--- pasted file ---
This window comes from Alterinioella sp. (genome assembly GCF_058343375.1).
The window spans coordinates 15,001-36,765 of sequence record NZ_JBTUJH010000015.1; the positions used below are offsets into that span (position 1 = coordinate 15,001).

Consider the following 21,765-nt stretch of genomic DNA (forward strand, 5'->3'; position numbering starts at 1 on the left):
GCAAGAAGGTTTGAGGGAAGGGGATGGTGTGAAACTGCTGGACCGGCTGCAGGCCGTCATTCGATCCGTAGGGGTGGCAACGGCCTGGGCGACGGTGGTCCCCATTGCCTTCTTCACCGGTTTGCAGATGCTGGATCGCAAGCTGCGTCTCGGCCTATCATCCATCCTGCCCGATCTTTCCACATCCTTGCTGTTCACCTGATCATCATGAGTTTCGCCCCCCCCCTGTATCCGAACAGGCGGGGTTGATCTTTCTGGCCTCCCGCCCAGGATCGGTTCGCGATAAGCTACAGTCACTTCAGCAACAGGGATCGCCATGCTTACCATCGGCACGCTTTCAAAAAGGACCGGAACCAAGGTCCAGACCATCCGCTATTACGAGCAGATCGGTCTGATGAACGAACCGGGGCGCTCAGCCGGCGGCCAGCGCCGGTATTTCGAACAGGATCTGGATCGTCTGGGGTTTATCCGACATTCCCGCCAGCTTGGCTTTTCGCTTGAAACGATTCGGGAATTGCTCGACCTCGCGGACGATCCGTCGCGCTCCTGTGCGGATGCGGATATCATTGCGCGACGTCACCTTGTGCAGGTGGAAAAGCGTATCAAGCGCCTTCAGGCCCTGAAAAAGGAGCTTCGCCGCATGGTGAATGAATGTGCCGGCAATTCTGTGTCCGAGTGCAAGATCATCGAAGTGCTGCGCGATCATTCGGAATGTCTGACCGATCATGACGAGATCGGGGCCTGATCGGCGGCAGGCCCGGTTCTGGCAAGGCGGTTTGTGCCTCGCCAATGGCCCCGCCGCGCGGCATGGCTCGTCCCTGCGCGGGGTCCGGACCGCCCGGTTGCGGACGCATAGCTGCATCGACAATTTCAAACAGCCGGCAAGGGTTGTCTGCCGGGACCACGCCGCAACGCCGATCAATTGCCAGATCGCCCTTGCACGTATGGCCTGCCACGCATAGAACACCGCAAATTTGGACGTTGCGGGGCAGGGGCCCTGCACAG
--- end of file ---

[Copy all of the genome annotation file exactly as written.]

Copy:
This window comes from Alterinioella sp. (genome assembly GCF_058343375.1).
The window spans coordinates 15,001-36,765 of sequence record NZ_JBTUJH010000015.1; the positions used below are offsets into that span (position 1 = coordinate 15,001).

Consider the following 21,765-nt stretch of genomic DNA (forward strand, 5'->3'; position numbering starts at 1 on the left):
GCAAGAAGGTTTGAGGGAAGGGGATGGTGTGAAACTGCTGGACCGGCTGCAGGCCGTCATTCGATCCGTAGGGGTGGCAACGGCCTGGGCGACGGTGGTCCCCATTGCCTTCTTCACCGGTTTGCAGATGCTGGATCGCAAGCTGCGTCTCGGCCTATCATCCATCCTGCCCGATCTTTCCACATCCTTGCTGTTCACCTGATCATCATGAGTTTCGCCCCCCCCCTGTATCCGAACAGGCGGGGTTGATCTTTCTGGCCTCCCGCCCAGGATCGGTTCGCGATAAGCTACAGTCACTTCAGCAACAGGGATCGCCATGCTTACCATCGGCACGCTTTCAAAAAGGACCGGAACCAAGGTCCAGACCATCCGCTATTACGAGCAGATCGGTCTGATGAACGAACCGGGGCGCTCAGCCGGCGGCCAGCGCCGGTATTTCGAACAGGATCTGGATCGTCTGGGGTTTATCCGACATTCCCGCCAGCTTGGCTTTTCGCTTGAAACGATTCGGGAATTGCTCGACCTCGCGGACGATCCGTCGCGCTCCTGTGCGGATGCGGATATCATTGCGCGACGTCACCTTGTGCAGGTGGAAAAGCGTATCAAGCGCCTTCAGGCCCTGAAAAAGGAGCTTCGCCGCATGGTGAATGAATGTGCCGGCAATTCTGTGTCCGAGTGCAAGATCATCGAAGTGCTGCGCGATCATTCGGAATGTCTGACCGATCATGACGAGATCGGGGCCTGATCGGCGGCAGGCCCGGTTCTGGCAAGGCGGTTTGTGCCTCGCCAATGGCCCCGCCGCGCGGCATGGCTCGTCCCTGCGCGGGGTCCGGACCGCCCGGTTGCGGACGCATAGCTGCATCGACAATTTCAAACAGCCGGCAAGGGTTGTCTGCCGGGACCACGCCGCAACGCCGATCAATTGCCAGATCGCCCTTGCACGTATGGCCTGCCACGCATAGAACACCGCAAATTTGGACGTTGCGGGGCAGGGGCCCTGCACAG